Here’s a 38-minute interview of Trump by Jonathan Swan, an Australian journalist who works for the American news site Axios. You’re not going to learn anything new about policy or politics from this interview, but you will see what a blustering narcissist Trump is. But you already knew that, didn’t you?
It starts off antagonistically and then the mutual rancor gets worse, but that’s what one expects when a responsible journalist tries to pin Trump down about some of his lies. I can’t fault Swan for asking any of the questions save one (see below).
Here are the program notes from Axios.
In this episode of “Axios on HBO”, President Trump discusses his handling of the coronavirus pandemic, the upcoming election and much more with National Political Correspondent Jonathan Swan.
The interview was filmed on Tuesday, July 28 and aired Monday, Aug. 3 on HBO.
The antagonism starts off when Swan asks Trump about the pandemic, and Trump unleashes an almost Joyce-ian mind-dump about how great he’s done in stemming it. According to Trump, he’s done nothing wrong; indeed: the U.S. has done better than any other country! Trump says he’s saved millions of lives by closing the economy, though most of those decisions were made by state governors.
What struck me most about the pandemic segment is Trump’s amazing ability to convince himself that he’s the best in every way, and was the best leader in the world to handle the pandemic. (Swan gets visibly upset even this early in the interview.) Further, Trump makes the bizarre statement that “it’s possible to test [for cornavirus] too much”! Why is that?, I wondered. Well, it appears that Trump is disturbed by too many cases of the virus, and testing simply reveals those cases. I can’t imagine any other reason why we shouldn’t ramp up testing to the maximum extent possible to stem the epidemic.
Swan and Trump then get into a dust-up about statistics, with Trump handing Swan graphs showing that the U.S. has a low rate of deaths per case, with Swan arguing that’s what’s important is American deaths per capita. The first is attributable to better medical care in the U.S., the second to mismanagement, people’s unwillingness to take safety precautions, and so on. I’m on Swan’s side here, since he’s arguing about Trump’s mismanagement, not about the quality of medical care, which Trump has nothing to do with (and indeed, tried to subvert with his hydroxychloroquine nonsense).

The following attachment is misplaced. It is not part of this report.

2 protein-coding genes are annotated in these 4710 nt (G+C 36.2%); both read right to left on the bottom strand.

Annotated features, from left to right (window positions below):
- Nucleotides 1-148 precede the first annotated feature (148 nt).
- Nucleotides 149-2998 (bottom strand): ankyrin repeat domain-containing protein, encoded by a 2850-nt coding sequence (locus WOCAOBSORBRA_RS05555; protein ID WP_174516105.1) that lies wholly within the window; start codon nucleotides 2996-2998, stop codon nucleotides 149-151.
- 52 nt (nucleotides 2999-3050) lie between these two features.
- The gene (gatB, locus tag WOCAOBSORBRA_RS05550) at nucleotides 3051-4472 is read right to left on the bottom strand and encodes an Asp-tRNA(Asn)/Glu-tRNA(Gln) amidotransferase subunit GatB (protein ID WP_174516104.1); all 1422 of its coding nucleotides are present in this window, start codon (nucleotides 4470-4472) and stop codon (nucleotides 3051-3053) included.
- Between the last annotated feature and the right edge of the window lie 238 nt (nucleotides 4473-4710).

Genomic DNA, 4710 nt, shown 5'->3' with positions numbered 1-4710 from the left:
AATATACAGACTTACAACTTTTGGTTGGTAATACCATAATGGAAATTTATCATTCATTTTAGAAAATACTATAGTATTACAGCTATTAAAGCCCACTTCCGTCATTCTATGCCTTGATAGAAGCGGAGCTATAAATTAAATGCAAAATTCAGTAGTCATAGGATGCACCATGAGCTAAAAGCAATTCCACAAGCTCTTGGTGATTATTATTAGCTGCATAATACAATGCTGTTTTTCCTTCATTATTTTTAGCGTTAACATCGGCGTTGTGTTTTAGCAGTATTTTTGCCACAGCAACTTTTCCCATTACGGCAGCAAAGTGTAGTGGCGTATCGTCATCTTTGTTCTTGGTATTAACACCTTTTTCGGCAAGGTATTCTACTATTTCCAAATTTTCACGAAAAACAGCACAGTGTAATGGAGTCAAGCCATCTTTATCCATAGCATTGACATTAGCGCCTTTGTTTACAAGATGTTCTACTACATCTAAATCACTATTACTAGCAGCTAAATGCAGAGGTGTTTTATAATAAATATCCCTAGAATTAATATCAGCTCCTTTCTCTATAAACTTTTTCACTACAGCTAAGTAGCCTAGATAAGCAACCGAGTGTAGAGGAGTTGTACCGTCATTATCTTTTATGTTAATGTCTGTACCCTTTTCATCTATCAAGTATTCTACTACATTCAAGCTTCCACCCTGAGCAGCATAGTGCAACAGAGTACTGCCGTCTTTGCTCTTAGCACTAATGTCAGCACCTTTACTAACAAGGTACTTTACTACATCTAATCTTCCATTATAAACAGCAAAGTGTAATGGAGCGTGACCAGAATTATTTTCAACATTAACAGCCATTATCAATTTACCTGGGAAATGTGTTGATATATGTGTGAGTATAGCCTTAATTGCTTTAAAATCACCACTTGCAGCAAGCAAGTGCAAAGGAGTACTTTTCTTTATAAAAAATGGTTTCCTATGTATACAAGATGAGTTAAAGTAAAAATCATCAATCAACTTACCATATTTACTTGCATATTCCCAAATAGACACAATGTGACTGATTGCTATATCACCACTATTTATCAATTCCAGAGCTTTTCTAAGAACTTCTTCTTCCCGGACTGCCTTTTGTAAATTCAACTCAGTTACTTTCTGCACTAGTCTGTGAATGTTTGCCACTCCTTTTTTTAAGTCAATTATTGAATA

The discussion then moves to the claim that Russia paid the Taliban bounties to kill American soldiers. Trump sidesteps that one, saying it was a “fake issue,” and one that never crossed his desk (I believe that’s a lie). And Trump says he never brought it up in his discussions with Putin.
Swan asks Trump, at 20:24, whether he’ll accept the result of the 2020 election (if he loses, presumably). Trump blathers and blusters, saying incorrectly that Hillary Clinton didn’t accept the results of the 2016 election. He then goes off on mail-in voting, implying that it will come with massive corruption. All in all, one gets the impression that Trump is unwilling to say he’ll accept the election results, and I’m envisioning a Presidential perp walk out of the White House should he lose and contest the results.
The one issue that I thought was petty was Swan’s bringing up Trump’s statement that he “wished Ghislaine Maxwell well.” Yes, it wasn’t a great thing to say, but it could be perceived, as Trump argues, as a form of saying “best of luck” or “may you get justice.” At any rate, this is one awkward and unnecessary question in an otherwise wide-ranging interview.
Finally, Swan brings up Portland and racism. Here Trump gives no quarter, defending the presence of Homeland Security troops, unmarked vans, unmarked uniforms, and people taken into custody without being informed why. Here he plays to his base, saying that the violence was solely due to the demonstrators (he says they were “Antifa”) and that he was merely defending the courthouse. The rest he calls “fake news”, including that purveyed by NBC and Lester Holt.
Trump winds up saying that he’s done fantastic things for African-Americans, and in fact did more for blacks that any President save Abraham Lincoln! That immediately brings up, as it did for Swan, the issue of LBJ, who got the Civil Rights and Voting Acts through and passed. How could Trump match that? Well, he says he did, but of course he’s not convincing.
Trump winds up damning John Lewis with faint praise, saying twice that Lewis didn’t come to his Inauguration or State of the Union messages. He’s almost unwilling to say that Lewis was any kind of civil rights icon at all, since there were others who promoted civil rights.